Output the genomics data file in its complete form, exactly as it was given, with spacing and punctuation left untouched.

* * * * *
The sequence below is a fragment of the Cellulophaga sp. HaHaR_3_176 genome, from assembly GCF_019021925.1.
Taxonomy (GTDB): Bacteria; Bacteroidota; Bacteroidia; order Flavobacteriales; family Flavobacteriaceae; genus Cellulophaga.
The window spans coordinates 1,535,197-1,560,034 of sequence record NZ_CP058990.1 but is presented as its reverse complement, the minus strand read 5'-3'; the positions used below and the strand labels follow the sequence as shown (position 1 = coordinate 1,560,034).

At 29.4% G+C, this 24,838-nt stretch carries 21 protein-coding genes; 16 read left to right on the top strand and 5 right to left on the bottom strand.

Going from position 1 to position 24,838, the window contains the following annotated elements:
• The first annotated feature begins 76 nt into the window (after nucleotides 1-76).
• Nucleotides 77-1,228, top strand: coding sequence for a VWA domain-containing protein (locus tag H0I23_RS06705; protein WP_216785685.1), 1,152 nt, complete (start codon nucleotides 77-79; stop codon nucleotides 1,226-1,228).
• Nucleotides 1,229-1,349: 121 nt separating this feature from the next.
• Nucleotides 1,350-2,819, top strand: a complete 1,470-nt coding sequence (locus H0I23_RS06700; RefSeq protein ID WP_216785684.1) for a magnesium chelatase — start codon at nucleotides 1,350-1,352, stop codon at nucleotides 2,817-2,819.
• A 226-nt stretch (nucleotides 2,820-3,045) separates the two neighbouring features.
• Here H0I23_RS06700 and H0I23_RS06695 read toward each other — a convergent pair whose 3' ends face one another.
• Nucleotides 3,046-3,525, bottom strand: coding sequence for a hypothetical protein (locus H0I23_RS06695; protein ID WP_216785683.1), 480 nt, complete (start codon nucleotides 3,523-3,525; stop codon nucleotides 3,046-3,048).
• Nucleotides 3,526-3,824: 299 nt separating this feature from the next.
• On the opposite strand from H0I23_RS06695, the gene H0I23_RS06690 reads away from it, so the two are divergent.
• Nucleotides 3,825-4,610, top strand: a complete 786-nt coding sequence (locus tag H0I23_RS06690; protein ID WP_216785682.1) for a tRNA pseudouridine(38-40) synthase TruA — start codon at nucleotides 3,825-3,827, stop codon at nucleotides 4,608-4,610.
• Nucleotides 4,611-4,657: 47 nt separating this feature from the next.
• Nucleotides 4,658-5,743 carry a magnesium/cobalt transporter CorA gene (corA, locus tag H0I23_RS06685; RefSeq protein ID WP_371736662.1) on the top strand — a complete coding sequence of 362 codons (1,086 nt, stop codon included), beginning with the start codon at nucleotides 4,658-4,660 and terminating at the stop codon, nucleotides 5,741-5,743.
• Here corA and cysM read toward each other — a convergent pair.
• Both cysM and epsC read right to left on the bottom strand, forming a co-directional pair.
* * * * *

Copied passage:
The sequence below is a fragment of the Cellulophaga sp. HaHaR_3_176 genome, from assembly GCF_019021925.1.
Taxonomy (GTDB): Bacteria; Bacteroidota; Bacteroidia; order Flavobacteriales; family Flavobacteriaceae; genus Cellulophaga.
The window spans coordinates 1,535,197-1,560,034 of sequence record NZ_CP058990.1 but is presented as its reverse complement, the minus strand read 5'-3'; the positions used below and the strand labels follow the sequence as shown (position 1 = coordinate 1,560,034).

At 29.4% G+C, this 24,838-nt stretch carries 21 protein-coding genes; 16 read left to right on the top strand and 5 right to left on the bottom strand.

Going from position 1 to position 24,838, the window contains the following annotated elements:
• The first annotated feature begins 76 nt into the window (after nucleotides 1-76).
• Nucleotides 77-1,228, top strand: coding sequence for a VWA domain-containing protein (locus tag H0I23_RS06705; protein WP_216785685.1), 1,152 nt, complete (start codon nucleotides 77-79; stop codon nucleotides 1,226-1,228).
• Nucleotides 1,229-1,349: 121 nt separating this feature from the next.
• Nucleotides 1,350-2,819, top strand: a complete 1,470-nt coding sequence (locus H0I23_RS06700; RefSeq protein ID WP_216785684.1) for a magnesium chelatase — start codon at nucleotides 1,350-1,352, stop codon at nucleotides 2,817-2,819.
• A 226-nt stretch (nucleotides 2,820-3,045) separates the two neighbouring features.
• Here H0I23_RS06700 and H0I23_RS06695 read toward each other — a convergent pair whose 3' ends face one another.
• Nucleotides 3,046-3,525, bottom strand: coding sequence for a hypothetical protein (locus H0I23_RS06695; protein ID WP_216785683.1), 480 nt, complete (start codon nucleotides 3,523-3,525; stop codon nucleotides 3,046-3,048).
• Nucleotides 3,526-3,824: 299 nt separating this feature from the next.
• On the opposite strand from H0I23_RS06695, the gene H0I23_RS06690 reads away from it, so the two are divergent.
• Nucleotides 3,825-4,610, top strand: a complete 786-nt coding sequence (locus tag H0I23_RS06690; protein ID WP_216785682.1) for a tRNA pseudouridine(38-40) synthase TruA — start codon at nucleotides 3,825-3,827, stop codon at nucleotides 4,608-4,610.
• Nucleotides 4,611-4,657: 47 nt separating this feature from the next.
• Nucleotides 4,658-5,743 carry a magnesium/cobalt transporter CorA gene (corA, locus tag H0I23_RS06685; RefSeq protein ID WP_371736662.1) on the top strand — a complete coding sequence of 362 codons (1,086 nt, stop codon included), beginning with the start codon at nucleotides 4,658-4,660 and terminating at the stop codon, nucleotides 5,741-5,743.
• Here corA and cysM read toward each other — a convergent pair.
• Both cysM and epsC read right to left on the bottom strand, forming a co-directional pair.